James Madison University

first graduates logo About this series: This is the 11th installment in a series of features celebrating the first graduating class of the JMU Department of Engineering. When JMU started the school four years ago, it set out to develop a program unlike any other. Through this series, you will see how the students and faculty have done just that, concentrating their efforts on teaching and learning the four pillars of sustainability that future engineers must embrace, not only to succeed in their profession, but to make meaningful contributions in the communities they choose to work in. The series will continue each week through May, when graduates of the JMU Department of Engineering take part in the spring commencement ceremony for the first time.

 

Adaptability is Key to Health Clinic Design for Sub-Saharan Africa

The building needs to be sustainable, it needs to be built with available resources and it has to be practical just about anywhere in Sub-Saharan Africa.

Nearly two years into their senior capstone project, a group of seven engineering majors is zeroing in on ways to meet those demands.

The group is developing a holistic model for a sustainable health clinic that will be adaptable to many areas in Sub-Saharan Africa. Research for the clinic model has taken them into multiple areas of engineering and related research, as they have considered the needs of indigenous populations. Their model, based on principles of sustainable engineering, balances community, social and health needs with economic, technical and environmental needs appropriate to the region.

PHOTO: Laptop screen"We knew coming into this project that we wouldn't be able to build a clinic," Dan Wolfe said. "We just didn't have the funding."

As a result, a significant part of the group's final "deliverable" at the end of the semester will be a 3-D model of what a sustainable African health clinic could look like. Wolfe is researching and adapting software to present the team's vision for the health clinic, while other group members continue to research other components such as rainwater collection systems, green building materials and population densities.

"We say all these things: We want it to be sustainable. We want to use sustainable building materials. We want to use passive cooling and use solar technology, but what does that actually look like?" Wolfe said. "Our final decision for the complex design has evolved significantly since fall of 2010. As a group and with the input from professionals and research, we decided to bring the buildings together. However, we still hope the site will have an open feel, and architecture different than that of the western world.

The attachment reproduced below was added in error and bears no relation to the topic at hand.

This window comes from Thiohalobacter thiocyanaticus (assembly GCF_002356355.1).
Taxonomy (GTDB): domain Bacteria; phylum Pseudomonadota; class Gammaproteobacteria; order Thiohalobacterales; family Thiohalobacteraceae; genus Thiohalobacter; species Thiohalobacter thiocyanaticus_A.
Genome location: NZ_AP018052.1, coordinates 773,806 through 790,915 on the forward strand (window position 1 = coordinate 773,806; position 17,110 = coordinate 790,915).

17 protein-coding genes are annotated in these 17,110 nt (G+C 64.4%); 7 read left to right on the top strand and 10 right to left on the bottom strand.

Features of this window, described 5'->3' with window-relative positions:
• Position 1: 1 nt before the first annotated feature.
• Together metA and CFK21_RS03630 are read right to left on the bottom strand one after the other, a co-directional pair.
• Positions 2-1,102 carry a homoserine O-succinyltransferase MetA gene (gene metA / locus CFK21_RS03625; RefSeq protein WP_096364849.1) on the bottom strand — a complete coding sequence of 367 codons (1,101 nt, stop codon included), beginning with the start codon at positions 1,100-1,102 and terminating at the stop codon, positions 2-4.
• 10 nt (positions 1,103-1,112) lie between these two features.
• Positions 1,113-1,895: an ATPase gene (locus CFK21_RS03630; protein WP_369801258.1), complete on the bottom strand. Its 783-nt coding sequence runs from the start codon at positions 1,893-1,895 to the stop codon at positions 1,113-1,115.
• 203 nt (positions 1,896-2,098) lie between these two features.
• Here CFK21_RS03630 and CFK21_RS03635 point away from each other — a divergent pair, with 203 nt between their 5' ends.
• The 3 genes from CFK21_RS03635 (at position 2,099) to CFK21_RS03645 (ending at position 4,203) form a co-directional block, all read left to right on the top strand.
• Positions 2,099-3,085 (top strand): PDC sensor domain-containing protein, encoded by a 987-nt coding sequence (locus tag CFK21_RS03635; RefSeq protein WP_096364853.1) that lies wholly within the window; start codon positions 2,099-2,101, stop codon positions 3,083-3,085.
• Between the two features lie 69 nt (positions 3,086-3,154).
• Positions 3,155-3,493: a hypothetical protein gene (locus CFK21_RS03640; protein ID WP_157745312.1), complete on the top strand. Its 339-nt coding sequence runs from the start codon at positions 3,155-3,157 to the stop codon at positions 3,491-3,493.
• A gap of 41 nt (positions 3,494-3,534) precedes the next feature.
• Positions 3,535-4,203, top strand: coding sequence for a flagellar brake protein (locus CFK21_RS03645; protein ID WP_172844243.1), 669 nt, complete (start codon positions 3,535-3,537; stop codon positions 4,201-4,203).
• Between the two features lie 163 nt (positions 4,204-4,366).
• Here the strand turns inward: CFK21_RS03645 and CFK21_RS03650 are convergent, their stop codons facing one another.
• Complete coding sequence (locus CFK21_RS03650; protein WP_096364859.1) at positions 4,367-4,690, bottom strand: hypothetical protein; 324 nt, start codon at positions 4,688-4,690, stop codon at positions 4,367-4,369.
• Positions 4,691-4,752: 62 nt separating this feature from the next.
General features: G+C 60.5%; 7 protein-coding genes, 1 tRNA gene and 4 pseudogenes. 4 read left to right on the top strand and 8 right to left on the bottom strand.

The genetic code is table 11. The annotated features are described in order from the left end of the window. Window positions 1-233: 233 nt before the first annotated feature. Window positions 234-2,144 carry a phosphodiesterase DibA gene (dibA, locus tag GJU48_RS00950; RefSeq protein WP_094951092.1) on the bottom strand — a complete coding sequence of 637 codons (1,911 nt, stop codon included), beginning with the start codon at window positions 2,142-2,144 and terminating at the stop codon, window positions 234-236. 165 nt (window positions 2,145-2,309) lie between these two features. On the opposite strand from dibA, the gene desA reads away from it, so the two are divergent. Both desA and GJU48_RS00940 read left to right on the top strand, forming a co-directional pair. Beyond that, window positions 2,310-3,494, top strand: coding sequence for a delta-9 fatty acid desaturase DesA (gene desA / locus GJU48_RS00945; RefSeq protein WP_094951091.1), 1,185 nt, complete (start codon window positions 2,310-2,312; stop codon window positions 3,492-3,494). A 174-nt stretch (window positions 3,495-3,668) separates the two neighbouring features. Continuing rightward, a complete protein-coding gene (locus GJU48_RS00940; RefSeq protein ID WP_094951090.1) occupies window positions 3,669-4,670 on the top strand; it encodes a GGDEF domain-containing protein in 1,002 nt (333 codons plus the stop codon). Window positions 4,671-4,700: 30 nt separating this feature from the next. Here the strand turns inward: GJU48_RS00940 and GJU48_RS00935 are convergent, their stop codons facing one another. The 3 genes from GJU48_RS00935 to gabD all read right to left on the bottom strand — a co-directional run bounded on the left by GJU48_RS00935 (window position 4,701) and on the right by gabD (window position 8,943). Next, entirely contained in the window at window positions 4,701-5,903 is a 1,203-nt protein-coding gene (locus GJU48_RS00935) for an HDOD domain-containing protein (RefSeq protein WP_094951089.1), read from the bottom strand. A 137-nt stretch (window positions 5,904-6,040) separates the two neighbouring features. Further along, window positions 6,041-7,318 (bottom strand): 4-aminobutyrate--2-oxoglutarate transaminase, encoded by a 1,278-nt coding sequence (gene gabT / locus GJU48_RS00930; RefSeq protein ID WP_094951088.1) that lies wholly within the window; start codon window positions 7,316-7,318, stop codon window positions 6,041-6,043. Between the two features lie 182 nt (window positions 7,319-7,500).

"This will almost serve as a finished set of drawings," Wolfe said. "It will have dimensions, interiors space, materials selection. They'll be able to see what it can look like. Our goal with the drawings is to have something very "concrete" and detailed so that potential NGOs or other organizations can hire professional engineers to critique our structure. Although, these drawings will not be 'construction set' drawings, hopefully they will aid future engineers and designers in seeing our vision."

Such adaptability will be accomplished in part through a questionnaire that the group is developing to be used in concert with the model.

PHOTO: Students meetThe questionnaire will gather information about the unique needs and characteristics of individual African communities that would impact how a clinic is built in much the same way that a contractor would determine customer needs and wants. From this information, the modelers will be able to recommend suitable building types, square footage, the numbers and configurations of rooms, all based on factors such as the population density, solar radiation, average rainfall, and cost constraints, explained Leah Haling.

The average number of patients and patient needs is also an important consideration, added Dana Anderson.

In many ways, the students' experience mirrors what must be done in real life to make significant changes.

"In an actual building project," Wolfe said, "you have many architects and engineers and it can take years."

So too will the Africa health clinic project take many years. The group estimates that it will be 10 years before it is fully functional. Future JMU engineering students will continue the project after the current group graduates in May with the university's first engineering class. This year's junior engineering students are already working with the seniors, ensuring an efficient hand off of the project to the next group.

"After two years, we've done a lot of groundwork," Wolfe said. "There's so much more potential. Future students can work with what we've given them and build upon this."

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